Which Muscle Type Are You?
How timely that today a new report has been published that shows that walking 10,000 steps a day leads to improved cardiovascular health, weight loss, lower body fat and overall endurance. But, walking 10,000 steps a day does not have an impact on muscle strength, agility or balance based on the results of the research. As soon as I read the last piece of news, I thought, “Great! “ Now that I’ve convinced my co-workers to wear a pedometer and try to get to 10,000 steps a day a study comes out that puts the kibosh on the benefits of walking. (Not really.)
The research was led by professor Mylene Aubertin-Leheudre at the University of Quebec in Montreal. Professor Aubertin-Leheudre’s test group consisted of 57 women between the ages of 50 and 70. The women wore pedometers to track how many steps they walked in a day. From that point they were divided into three groups:
- Low activity – less than 7,500 steps a day
- Medium activity – between 7,500 and 10,000 steps a day
- High activity – more than 10,000 steps a day
All of the women’s body weight, body fat, muscle mass and muscle strength was measured. The women were put through the rigors of standing on one leg and jumping onto a step with both feet to test balance and agility.
Here’s What They Found:
- The high activity group weighed less and had a lower percentage of body fat.
- The low and medium activity participants had BMIs (body mass index) in the overweight range.
- Muscle strength and muscle mass on all three groups were very similar.
- All three group’s ability to perform the balance and agility tests were comparable.
In other words, there’s good news and bad news. Walking is good for weight and body fat control, but doesn’t impact strength, balance or agility.
The conclusion by the researcher was that the women were not walking in a way that impacts muscle strength and mass and that more purposeful or intense walking might need to be done for results in these areas. She is working on a study to determine is higher impact walking would increase muscle mass and strength. I think there’s more to it than that.
Muscle Fiber Lesson 101 – Slow Twitch and Fast Twitch
We are each genetically predisposed to possess a certain number of fast and slow twitch fibers. If we have one in abundance, for example fast, we tend to excel at sprinting or speed skating. Those of us with more slow twitch fibers do better in longer endurance activities such as marathons or long bike rides.
Walking 10,000 steps a day – or running marathons for that matter- utilizes and develops the slow twitch muscle fibers which do not increase in size. So, women in the age range of 50 – 70 years would not increase the muscle mass in their legs just by walking faster or with more intensity as the researcher suggested. High twitch muscle fibers that undergo explosive, repetitive moves – think speed skaters for a minute – will increase in size, but it’s unlikely that women in this age range would be willing to work at the intensity required for an increase in muscle mass due to fast twitch muscle fiber action.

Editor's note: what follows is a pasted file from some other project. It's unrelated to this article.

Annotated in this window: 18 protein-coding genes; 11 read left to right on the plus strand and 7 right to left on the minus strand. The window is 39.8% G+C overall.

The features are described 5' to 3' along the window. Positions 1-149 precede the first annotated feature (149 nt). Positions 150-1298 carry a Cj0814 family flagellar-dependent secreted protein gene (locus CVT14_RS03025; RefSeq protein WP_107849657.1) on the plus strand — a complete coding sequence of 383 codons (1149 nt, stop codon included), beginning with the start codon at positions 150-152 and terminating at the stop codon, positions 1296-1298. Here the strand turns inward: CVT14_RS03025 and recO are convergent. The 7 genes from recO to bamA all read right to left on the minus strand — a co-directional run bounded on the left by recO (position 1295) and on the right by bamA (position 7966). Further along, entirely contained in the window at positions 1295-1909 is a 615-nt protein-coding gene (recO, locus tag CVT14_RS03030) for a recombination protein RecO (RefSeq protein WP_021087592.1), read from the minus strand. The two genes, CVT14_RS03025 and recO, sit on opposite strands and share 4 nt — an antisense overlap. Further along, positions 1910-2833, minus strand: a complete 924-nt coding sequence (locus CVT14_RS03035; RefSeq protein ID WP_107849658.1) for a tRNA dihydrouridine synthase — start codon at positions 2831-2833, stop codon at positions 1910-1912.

Strength Training Is Your Friend
And it is also the key to increasing muscle mass, balance and agility. Building muscle through a structured strength training program that includes all large muscle groups (quadriceps, hamstrings, gluteus maximus, chest and back) and core will develop muscle and improve balance and ability.
Not only will strength training increase strength and stability, it will also reduce the risk of several diseases including diabetes, osteoperosis, obesity, back pain, arthritis and depression. Plus it will help us look amazing in the skinny jeans, the little black dress and the bikini.
Don’t Throw The Pedometer Away
Even though Professor Aubertin-Leheudre’s study has helped prove what most of us already knew that doesn’t mean we should trash the pedometer. Being physically active and walking at least 10,000 steps a day will help us lose or maintain weight and keep our cardiovascular system in tip-top shape. That’s all good stuff even if it doesn’t increase muscle mass. There are plenty of other ways to do that and so many resources to help us get started.
Where To Begin
If you’ve been doing mostly cardio workouts, the transition to strength training can seem daunting. But, it doesn’t have to be. One of my favorite resources for strength training workouts is About.com Exercise.
What I love about About.com is that there is a picture for every exercise so it takes the guess work out of trying to read a description and decide if you’re interpreting it right. For example, the Lower Body Opposing Muscle Group Workout shows 10 exercises that you can do at home with a couple of pieces of equipment for a complete lower muscle group workout. There are so many workouts on this site you’ll have trouble deciding where to begin.
A set of six pound dumbbells, a five or six pound medicine ball and 20 minutes two to three times a week will get you started.